The advent of high throughput sequencing has enabled researchers to systematically evaluate the genetic variations in cancer, resulting in identifying many cancer-associated genes. Although cancers in the same tissue are widely categorized in the same group, they demonstrate many differences concerning their mutational profiles. Hence there is no “silver bullet” for the treatment of a cancer type. This reveals the importance of developing a pipeline to identify cancer-associated genes accurately and re-classify patients with similar mutational profiles. Classification of cancer patients with similar mutational profiles may help discover subtypes of cancer patients who might benefit from specific treatment types. In this study, we propose a new machine learning pipeline to identify protein-coding genes mutated in a significant portion of samples to identify cancer subtypes. We applied our pipeline to 12270 samples collected from the International Cancer Genome Consortium (ICGC), covering 19 cancer types. Here we identified 17 different cancer subtypes. Comprehensive phenotypic and genotypic analysis indicates distinguishable properties, including unique cancer-related signaling pathways, in which, for most of them, targeted treatment options are currently available. This new subtyping approach offers a novel opportunity for cancer drug development based on the mutational profile of patients. We also comprehensive study the causes of mutations among samples in each subtype by mining the mutational signatures, which provides important insight into their active molecular mechanisms. Some of the pathways we identified in most subtypes, including the cell cycle and the Axon guidance pathways, are frequently observed in cancer disease. Interestingly, we also identified several mutated genes and different rates of mutation in multiple cancer subtypes. In addition, our study on “gene-motif” suggests the importance of considering both the context of the mutations and mutational processes in identifying cancer-associated genes. The source codes for our proposed clustering pipeline and analysis are publicly available at: https://github.com/bcb-sut/Pan-Cancer.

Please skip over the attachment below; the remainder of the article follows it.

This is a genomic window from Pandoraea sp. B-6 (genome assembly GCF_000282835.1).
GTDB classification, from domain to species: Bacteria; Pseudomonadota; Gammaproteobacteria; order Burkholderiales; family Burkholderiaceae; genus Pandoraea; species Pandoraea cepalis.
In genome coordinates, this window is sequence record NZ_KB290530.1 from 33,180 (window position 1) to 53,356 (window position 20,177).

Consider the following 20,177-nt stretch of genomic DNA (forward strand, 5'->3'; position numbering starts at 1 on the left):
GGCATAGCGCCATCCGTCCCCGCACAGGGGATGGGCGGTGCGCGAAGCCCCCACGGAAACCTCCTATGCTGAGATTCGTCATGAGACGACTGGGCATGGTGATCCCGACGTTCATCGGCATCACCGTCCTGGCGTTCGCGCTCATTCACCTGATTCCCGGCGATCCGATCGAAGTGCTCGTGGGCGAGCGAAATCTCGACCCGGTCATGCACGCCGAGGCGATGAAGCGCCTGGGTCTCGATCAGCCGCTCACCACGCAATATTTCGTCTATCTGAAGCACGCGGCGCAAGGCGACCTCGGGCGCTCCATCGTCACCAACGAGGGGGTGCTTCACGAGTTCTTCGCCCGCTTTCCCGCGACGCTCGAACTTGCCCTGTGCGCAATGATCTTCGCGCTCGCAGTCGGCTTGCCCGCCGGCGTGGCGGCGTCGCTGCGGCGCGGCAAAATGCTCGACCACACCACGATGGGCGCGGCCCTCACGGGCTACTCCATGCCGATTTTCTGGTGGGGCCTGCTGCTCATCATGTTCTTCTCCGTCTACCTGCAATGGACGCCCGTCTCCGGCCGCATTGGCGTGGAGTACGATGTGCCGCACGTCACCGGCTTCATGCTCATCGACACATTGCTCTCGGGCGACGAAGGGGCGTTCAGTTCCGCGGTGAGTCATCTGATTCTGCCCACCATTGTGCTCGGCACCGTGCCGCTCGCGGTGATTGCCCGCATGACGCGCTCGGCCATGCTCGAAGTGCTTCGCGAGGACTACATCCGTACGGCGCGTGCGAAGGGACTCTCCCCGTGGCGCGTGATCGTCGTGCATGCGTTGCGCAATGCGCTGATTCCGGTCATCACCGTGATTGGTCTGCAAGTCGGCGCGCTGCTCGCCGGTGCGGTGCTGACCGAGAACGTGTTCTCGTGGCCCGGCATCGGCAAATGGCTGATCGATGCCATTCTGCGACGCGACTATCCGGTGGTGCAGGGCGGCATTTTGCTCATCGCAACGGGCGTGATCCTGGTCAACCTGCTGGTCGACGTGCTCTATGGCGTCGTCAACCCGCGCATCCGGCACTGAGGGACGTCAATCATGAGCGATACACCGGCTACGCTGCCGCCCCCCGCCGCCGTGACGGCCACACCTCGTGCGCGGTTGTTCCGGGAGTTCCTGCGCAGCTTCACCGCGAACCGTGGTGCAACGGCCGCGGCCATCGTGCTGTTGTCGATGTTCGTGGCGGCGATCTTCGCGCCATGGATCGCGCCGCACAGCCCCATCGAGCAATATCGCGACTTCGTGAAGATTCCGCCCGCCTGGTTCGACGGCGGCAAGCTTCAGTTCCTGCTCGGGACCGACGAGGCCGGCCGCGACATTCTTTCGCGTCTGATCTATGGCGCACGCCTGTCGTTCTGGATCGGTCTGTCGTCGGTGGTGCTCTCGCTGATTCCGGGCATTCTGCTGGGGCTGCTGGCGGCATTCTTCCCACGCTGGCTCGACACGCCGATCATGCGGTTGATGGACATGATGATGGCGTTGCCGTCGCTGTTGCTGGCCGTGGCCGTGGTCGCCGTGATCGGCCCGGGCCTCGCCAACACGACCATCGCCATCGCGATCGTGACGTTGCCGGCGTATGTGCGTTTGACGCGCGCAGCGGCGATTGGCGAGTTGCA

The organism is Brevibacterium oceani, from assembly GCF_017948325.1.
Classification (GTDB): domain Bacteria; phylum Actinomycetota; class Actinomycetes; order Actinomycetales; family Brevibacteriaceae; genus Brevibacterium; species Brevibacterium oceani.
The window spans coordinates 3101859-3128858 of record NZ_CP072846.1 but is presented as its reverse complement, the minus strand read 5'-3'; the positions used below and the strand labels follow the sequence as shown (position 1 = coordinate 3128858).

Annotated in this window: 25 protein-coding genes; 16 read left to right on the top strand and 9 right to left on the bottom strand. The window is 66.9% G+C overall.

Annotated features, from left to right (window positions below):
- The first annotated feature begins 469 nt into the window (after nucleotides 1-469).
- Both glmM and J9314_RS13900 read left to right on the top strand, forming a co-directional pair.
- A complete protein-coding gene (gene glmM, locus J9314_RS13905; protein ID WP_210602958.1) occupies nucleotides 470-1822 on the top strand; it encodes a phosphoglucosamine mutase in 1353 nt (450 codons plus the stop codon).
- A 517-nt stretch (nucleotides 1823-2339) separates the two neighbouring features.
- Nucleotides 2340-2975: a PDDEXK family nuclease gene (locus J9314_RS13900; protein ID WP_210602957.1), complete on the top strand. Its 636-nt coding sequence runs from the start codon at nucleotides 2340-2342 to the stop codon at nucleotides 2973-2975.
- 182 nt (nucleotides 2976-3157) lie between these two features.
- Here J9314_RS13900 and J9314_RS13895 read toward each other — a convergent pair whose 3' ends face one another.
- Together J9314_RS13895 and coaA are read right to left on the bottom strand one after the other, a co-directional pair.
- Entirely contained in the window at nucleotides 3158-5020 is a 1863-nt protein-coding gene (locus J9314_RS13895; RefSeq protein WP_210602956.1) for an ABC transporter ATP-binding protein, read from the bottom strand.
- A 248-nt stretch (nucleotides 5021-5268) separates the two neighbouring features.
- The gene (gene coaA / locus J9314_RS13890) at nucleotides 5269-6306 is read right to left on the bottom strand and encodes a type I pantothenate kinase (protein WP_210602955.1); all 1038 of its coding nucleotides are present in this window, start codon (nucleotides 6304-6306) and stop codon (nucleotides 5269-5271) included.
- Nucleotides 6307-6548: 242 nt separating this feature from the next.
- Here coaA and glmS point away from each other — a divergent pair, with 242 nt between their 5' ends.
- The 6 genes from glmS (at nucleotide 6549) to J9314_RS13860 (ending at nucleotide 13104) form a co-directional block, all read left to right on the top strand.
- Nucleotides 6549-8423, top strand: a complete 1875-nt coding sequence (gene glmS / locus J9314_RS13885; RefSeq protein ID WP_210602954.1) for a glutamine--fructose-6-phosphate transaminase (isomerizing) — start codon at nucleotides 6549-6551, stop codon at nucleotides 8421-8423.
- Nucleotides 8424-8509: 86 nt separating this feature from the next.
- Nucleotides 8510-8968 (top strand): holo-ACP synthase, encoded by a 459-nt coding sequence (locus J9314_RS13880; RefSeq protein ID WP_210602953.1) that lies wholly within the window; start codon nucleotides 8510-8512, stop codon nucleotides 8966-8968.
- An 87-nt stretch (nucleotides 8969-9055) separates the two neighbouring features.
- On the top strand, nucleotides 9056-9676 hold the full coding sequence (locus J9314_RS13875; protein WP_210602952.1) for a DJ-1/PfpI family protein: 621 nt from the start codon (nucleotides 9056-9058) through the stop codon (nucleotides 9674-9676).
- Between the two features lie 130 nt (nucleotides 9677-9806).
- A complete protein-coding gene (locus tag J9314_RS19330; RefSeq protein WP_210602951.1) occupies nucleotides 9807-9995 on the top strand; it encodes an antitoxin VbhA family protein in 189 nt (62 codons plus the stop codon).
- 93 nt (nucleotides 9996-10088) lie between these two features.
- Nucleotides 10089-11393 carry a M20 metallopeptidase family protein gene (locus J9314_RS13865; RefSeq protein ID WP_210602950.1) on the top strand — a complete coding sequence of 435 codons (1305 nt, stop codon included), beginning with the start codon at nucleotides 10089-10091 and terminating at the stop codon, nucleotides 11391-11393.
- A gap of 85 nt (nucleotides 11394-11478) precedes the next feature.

ARTICLE | doi:10.20944/preprints202007.0650.v1
Subject: Mathematics & Computer Science, Other Keywords: Myocarditis; Diagnosis; Convolutional Neural Network; Cardiac MRI; prediction
Online: 26 July 2020 (17:44:05 CEST)
Myocarditis is the form of an inflammation of the middle layer of the heart wall which is caused by a viral infection and can affect the heart muscle and its electrical system. It has remained as one of the most challenging diagnoses in cardiology. Myocardial is the prime cause of unexpected death in approximately 20% of adults less than 40 years of age. Cardiac MRI (CMR) has been considered as a noninvasive and golden standard diagnostic tool for suspected myocarditis and plays an indispensable role in diagnosing various cardiac diseases. However, the performance of CMR is heavily dependent on the clinical presentation and non-specific features such as chest pain, arrhythmia, and heart failure. Besides, other imaging factors like artifacts, technical errors, pulse sequence, acquisition parameters, contrast agent dose, and more importantly qualitatively visual interpretation can affect the result of the diagnosis. This paper introduces a new deep learning-based model called Convolutional Neural Network-Clustering (CNN-KCL) to diagnose the Myocarditis. The hybrid CNN-KCL method performs the early and accurate diagnosis of Myocarditis. To the best-of-our-knowledge, a Convolutional neural network has never been used before for the diagnosis of Myocarditis. In this study, we used 47 subjects to diagnose myocarditis patients from Tehran's Omid Hospital. The total number of data examined is 10425. Our results demonstrate that CNN-KCL achieves 92.3% in terms of diagnosis myocarditis prediction accuracy which is significantly better than those reported in previous studies.